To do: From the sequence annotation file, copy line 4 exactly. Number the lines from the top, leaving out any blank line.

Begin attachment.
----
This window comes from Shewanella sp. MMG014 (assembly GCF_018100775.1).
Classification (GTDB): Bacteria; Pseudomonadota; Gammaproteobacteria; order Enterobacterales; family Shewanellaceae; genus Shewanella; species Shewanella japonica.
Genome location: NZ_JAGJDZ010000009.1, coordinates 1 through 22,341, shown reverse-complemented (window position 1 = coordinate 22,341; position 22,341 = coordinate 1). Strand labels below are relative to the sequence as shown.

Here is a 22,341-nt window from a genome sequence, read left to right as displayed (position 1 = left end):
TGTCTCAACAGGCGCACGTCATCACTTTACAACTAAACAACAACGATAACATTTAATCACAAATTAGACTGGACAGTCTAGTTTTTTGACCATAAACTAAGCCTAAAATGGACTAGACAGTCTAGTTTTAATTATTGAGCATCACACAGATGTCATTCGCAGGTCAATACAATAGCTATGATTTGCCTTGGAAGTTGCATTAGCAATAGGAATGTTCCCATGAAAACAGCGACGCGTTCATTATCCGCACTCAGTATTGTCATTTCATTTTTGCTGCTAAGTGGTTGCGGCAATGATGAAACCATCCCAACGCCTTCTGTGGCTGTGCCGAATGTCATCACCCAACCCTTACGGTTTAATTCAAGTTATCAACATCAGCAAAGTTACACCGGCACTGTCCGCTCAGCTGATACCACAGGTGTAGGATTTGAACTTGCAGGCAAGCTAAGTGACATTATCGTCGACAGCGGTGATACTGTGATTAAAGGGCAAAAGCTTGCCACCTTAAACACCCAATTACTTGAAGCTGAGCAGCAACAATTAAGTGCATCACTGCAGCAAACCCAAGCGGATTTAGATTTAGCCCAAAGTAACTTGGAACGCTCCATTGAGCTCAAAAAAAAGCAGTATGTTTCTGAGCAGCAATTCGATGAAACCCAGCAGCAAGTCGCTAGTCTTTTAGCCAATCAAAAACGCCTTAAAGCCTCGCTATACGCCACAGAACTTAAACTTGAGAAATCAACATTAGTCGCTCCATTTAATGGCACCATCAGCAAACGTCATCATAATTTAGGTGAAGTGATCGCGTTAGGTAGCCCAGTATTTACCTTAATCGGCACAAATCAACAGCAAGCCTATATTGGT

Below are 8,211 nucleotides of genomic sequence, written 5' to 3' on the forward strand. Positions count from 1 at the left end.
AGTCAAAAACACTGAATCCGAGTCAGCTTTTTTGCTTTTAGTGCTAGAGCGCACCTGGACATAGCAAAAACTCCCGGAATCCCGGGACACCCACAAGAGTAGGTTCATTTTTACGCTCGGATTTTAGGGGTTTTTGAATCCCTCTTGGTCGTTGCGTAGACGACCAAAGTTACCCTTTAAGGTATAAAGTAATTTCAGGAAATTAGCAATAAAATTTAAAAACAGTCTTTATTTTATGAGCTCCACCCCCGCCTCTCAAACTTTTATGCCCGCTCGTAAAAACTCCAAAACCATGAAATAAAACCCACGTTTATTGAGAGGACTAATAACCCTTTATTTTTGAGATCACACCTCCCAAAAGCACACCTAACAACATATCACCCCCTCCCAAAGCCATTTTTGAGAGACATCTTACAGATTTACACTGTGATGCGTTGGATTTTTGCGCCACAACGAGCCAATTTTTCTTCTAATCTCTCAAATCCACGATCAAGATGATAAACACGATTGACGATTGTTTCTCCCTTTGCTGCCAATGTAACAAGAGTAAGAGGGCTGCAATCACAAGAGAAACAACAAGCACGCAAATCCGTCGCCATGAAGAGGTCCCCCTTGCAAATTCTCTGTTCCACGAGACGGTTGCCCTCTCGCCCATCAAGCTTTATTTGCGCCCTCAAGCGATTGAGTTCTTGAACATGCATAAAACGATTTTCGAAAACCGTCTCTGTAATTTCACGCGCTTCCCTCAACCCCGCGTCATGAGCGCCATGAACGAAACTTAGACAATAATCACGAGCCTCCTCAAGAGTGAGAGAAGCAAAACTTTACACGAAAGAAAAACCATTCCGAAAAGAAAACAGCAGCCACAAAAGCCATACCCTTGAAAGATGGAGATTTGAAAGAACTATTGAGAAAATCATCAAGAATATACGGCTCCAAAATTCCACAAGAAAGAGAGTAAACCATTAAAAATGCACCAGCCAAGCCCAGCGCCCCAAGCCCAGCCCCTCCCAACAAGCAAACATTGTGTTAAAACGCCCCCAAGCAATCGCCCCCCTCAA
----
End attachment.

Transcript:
Here is a 22,341-nt window from a genome sequence, read left to right as displayed (position 1 = left end):